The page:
There is no denying it is powerful, but even so it was often overlooked in alternative to learning Bash . It also makes it difficult for a Powershell guru to transfer their skills over. Not a problem, Introducing Powershell for Linux (there is even a first party snap)! Phase one was releasing PowerShell for Linux written around .Net Core, with some disparity between the Windows version, still based on the .Net CLR . Phase two was announced recently, with a new release for Windows coming out shortly, targeting .Net Core.

It is now worth my time to 'Get Good' at Powershell.

Add NFS Support (Win 10  Pro / Enterprise, Win Server):

This one is little known. We are just very used to sharing hard drives between platforms using CIFS/Samba. It is almost a second nature to begin the config process every time I provision a new box. Before I list the advantages of NFS over Samba, let me first mention the main disadvantage. Samba 3.0 released a new feature called Multichannel, allowing you to utilize multiple network cards to increase overall speed of a transfer. What this means is, if you had two network interfaces on both the client and the server, all connected to the same network, you could essentially double your data transfer. This does not require bonding or any advanced network configuration, it just works out of the box on the Windows side, on the Linux side it is a config line and making sure you force the newest Samba version.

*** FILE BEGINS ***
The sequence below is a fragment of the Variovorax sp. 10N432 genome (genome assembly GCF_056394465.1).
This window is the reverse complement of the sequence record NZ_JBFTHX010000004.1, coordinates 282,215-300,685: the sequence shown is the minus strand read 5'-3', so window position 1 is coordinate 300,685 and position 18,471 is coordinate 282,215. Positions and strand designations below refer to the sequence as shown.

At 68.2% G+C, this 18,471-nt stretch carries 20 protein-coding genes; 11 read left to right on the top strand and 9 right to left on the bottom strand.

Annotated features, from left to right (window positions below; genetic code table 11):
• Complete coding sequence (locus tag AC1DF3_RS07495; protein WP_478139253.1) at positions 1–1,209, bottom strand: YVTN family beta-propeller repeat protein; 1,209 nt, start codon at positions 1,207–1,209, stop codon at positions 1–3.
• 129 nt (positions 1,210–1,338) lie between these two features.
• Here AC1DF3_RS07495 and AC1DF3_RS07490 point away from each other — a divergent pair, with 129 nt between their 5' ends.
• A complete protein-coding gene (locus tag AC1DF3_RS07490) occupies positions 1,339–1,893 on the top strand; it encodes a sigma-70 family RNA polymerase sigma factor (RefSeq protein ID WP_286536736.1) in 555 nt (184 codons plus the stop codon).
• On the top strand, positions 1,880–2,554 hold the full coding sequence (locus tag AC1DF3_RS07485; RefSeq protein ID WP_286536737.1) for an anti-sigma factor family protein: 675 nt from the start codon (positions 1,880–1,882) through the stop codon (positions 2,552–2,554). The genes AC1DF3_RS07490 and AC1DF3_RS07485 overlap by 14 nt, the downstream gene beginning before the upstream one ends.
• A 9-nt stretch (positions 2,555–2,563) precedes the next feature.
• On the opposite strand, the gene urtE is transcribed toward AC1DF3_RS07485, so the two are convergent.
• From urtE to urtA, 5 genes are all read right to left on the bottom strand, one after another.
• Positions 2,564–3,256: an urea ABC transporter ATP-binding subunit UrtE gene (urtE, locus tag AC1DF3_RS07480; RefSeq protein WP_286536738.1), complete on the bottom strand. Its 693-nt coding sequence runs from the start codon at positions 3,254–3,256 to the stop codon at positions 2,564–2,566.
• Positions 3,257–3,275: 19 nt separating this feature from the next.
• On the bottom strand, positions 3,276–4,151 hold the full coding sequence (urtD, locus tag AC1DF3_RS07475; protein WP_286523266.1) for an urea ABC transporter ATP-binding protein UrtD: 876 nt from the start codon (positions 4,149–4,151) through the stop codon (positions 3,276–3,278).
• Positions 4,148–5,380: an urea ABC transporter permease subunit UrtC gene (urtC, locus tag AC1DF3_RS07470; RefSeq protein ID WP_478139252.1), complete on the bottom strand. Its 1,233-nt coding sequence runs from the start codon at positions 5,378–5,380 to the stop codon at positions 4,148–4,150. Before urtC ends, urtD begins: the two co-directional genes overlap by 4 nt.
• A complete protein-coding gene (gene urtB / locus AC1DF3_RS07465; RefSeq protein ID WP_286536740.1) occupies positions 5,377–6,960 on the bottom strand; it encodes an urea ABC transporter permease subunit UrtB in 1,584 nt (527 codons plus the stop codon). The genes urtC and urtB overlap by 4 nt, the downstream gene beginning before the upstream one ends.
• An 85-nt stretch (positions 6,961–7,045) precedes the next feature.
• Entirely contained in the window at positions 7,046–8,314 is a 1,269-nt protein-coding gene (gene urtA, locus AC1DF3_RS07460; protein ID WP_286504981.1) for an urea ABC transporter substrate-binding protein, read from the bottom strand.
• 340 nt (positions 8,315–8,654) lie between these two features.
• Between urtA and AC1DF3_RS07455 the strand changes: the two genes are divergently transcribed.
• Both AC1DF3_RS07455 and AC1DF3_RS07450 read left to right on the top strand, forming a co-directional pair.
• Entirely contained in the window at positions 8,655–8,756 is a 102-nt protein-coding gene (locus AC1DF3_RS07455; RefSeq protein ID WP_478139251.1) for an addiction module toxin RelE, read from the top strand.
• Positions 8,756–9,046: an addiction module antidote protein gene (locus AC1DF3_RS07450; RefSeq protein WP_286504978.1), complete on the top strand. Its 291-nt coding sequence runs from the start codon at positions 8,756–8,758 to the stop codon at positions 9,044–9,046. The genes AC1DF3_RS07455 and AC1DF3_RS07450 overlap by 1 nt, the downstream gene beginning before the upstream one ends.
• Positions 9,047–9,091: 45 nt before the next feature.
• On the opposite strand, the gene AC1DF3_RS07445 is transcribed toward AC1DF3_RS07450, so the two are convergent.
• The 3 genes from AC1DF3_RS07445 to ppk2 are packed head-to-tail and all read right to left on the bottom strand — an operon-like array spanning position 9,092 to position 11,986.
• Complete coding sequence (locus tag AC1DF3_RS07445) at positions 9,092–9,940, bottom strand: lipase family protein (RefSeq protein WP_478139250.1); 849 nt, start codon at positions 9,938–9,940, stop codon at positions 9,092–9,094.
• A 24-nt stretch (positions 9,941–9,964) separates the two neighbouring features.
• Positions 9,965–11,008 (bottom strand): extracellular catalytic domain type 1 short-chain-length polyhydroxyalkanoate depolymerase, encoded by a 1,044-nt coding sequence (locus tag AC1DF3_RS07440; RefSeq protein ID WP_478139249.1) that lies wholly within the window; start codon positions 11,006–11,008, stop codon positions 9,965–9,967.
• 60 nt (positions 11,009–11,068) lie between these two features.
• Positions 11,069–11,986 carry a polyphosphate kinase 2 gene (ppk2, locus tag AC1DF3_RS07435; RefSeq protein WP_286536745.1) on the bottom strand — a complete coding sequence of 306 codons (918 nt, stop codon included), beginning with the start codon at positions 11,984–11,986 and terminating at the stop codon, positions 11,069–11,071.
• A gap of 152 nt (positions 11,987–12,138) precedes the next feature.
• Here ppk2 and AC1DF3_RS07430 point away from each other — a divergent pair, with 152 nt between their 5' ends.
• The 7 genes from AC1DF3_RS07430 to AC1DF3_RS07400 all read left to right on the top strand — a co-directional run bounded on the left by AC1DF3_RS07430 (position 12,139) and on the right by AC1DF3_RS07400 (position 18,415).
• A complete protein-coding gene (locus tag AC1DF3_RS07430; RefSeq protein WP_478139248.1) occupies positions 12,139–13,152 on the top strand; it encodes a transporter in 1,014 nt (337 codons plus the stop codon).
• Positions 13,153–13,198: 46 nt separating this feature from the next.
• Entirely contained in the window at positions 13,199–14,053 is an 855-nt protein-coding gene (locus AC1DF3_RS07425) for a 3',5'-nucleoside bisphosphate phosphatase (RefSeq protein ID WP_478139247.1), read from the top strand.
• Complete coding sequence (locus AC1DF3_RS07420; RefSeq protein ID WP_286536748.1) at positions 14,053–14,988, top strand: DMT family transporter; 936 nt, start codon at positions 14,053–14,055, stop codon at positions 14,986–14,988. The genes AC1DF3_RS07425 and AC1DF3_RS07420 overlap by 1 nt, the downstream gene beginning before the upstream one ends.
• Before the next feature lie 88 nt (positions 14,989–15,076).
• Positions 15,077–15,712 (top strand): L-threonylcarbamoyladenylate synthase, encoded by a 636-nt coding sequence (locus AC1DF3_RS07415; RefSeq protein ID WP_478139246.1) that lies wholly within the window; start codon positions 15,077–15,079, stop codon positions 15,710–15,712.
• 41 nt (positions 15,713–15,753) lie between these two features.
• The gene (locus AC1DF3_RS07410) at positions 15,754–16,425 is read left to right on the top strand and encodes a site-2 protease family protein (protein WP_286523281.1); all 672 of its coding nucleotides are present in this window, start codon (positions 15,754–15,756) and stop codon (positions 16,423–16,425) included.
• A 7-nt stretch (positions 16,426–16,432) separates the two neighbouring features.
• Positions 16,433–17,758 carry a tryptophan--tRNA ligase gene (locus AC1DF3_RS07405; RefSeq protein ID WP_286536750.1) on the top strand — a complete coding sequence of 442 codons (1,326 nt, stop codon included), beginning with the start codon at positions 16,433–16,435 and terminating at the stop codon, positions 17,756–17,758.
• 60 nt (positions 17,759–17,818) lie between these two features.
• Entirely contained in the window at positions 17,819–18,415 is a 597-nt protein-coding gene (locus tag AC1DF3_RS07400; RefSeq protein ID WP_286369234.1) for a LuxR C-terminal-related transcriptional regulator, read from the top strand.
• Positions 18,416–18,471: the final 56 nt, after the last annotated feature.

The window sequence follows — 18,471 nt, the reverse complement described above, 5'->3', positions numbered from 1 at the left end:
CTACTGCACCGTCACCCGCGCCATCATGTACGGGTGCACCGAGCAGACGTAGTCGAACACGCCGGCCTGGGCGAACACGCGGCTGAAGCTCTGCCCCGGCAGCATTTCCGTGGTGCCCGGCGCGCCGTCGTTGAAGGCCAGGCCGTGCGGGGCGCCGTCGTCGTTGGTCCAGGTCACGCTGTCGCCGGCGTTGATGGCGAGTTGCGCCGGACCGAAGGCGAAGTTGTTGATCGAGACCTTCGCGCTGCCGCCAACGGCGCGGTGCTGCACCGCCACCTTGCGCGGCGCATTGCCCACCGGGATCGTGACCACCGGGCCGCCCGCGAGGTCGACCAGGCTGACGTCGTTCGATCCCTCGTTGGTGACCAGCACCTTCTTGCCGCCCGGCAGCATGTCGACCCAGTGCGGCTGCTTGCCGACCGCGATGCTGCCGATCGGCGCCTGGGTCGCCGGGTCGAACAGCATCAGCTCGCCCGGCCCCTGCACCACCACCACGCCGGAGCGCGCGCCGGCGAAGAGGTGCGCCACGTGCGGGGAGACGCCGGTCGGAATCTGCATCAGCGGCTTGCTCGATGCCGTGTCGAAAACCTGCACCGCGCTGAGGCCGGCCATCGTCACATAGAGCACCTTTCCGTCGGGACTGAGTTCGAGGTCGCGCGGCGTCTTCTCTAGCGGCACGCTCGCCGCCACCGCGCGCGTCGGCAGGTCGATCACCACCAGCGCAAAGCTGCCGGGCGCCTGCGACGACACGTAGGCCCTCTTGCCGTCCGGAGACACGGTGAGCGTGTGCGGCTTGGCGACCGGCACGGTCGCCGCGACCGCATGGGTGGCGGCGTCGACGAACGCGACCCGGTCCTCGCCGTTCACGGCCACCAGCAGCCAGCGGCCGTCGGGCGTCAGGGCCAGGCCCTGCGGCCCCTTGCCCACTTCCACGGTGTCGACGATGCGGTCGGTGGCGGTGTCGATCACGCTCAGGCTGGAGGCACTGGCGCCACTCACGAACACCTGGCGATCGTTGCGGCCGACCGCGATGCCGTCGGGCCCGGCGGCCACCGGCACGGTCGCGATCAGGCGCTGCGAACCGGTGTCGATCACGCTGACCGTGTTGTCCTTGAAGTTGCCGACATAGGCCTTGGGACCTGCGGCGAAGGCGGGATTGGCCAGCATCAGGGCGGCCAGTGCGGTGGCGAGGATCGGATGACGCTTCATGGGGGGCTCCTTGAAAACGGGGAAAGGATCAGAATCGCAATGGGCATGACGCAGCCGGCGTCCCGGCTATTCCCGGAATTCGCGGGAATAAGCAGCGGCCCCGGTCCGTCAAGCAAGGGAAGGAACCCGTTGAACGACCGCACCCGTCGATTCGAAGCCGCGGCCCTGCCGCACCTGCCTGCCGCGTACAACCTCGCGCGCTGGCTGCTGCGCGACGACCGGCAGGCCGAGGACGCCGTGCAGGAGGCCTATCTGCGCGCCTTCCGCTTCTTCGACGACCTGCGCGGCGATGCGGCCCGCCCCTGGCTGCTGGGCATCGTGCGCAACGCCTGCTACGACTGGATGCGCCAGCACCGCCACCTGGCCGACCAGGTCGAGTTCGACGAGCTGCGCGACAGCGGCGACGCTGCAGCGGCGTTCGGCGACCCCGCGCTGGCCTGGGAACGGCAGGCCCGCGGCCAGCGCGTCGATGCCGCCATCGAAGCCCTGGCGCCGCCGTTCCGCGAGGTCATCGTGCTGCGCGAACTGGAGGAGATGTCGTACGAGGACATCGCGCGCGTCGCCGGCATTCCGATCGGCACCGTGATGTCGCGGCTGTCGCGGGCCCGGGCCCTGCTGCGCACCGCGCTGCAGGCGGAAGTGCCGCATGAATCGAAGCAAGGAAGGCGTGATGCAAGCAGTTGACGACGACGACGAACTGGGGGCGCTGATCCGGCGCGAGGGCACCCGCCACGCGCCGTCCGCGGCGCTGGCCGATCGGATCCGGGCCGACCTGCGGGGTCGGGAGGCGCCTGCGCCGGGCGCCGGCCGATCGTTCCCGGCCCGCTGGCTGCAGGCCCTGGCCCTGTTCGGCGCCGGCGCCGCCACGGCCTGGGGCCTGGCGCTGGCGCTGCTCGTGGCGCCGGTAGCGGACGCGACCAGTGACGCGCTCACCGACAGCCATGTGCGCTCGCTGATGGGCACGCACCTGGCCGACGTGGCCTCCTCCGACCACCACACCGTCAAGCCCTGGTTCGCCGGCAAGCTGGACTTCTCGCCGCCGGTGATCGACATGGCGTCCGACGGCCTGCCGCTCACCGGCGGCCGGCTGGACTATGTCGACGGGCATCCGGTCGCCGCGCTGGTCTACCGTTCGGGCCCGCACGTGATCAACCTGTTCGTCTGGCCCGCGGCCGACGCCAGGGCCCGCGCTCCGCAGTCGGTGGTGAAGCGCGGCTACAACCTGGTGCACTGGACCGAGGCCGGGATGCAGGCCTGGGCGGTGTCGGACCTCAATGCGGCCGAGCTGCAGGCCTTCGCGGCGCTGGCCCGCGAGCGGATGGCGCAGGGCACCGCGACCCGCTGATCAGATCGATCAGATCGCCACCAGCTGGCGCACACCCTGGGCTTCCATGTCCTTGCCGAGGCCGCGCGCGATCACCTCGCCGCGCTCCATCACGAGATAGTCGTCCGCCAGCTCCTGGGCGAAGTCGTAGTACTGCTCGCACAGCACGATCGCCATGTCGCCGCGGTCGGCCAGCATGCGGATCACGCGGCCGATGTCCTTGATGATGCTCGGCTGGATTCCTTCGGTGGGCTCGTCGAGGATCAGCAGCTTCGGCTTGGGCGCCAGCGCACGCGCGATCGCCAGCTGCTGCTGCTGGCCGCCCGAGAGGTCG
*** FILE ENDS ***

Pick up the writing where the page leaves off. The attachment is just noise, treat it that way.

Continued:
Now the advantages, UIDs/GUIDs! Finally, I can mount a drive in Windows from a Linux NFS server and it respects the GUID/UID I tell it to, rather than the weird permission system in Samba. I do not know if it is just me, but this was a very exciting feature.

You can find a quick explanation here.

Joining the Open Source Initiative:

Microsoft decided to support Linux in a large way, with its wallet. You can read more information here.

Acquiring GitHub:

This one is kind of a mixed bag, causing the most die hard of open source contributors to exit the platform and hop on a competitor, but like it or not, Microsoft does own GitHub. There really is nothing closer to the open source community then the platform that hosts the majority of its content. Entire ecosystems are build around the services that GitHub provides, without it many of the package managers we hold dear would cease to function. Your builds that are dynamically pulling, those updates you needed to do for security, when GitHub goes offline, those often become real pain points. A few years ago GitHub went offline for longer than 15 mins, we called it a Developer Snow day...


Maybe Microsoft suddenly fell head over heels for Linux, more likely they feared becoming irrelevant to the likes of Amazon, but despite the catalyst, the results are commendable. I am all for the seamless unification of Linux in Windows, I get to take full advantage of my shiny hardware, while not having to jump through hoops to remain productive. A part of me fears this is all a very long con  to destroy open source by consuming it, something Microsoft was very good at in their youth, but the majority of me remains optimistic.

Maybe my next personal project will be written in .Net Core, pulling data from a dockerized Linux MsSql server, deployed through Powershell, who knows. It is at least a actual consideration when weighing my options now, and I am sure it was not lost on them that I would not mind my day job language translating into my hobby language.

Maybe I am just rambling on about the things Microsoft has done to make me take them more seriously moving forward. Thanks for taking the time to read :D I hope you enjoyed.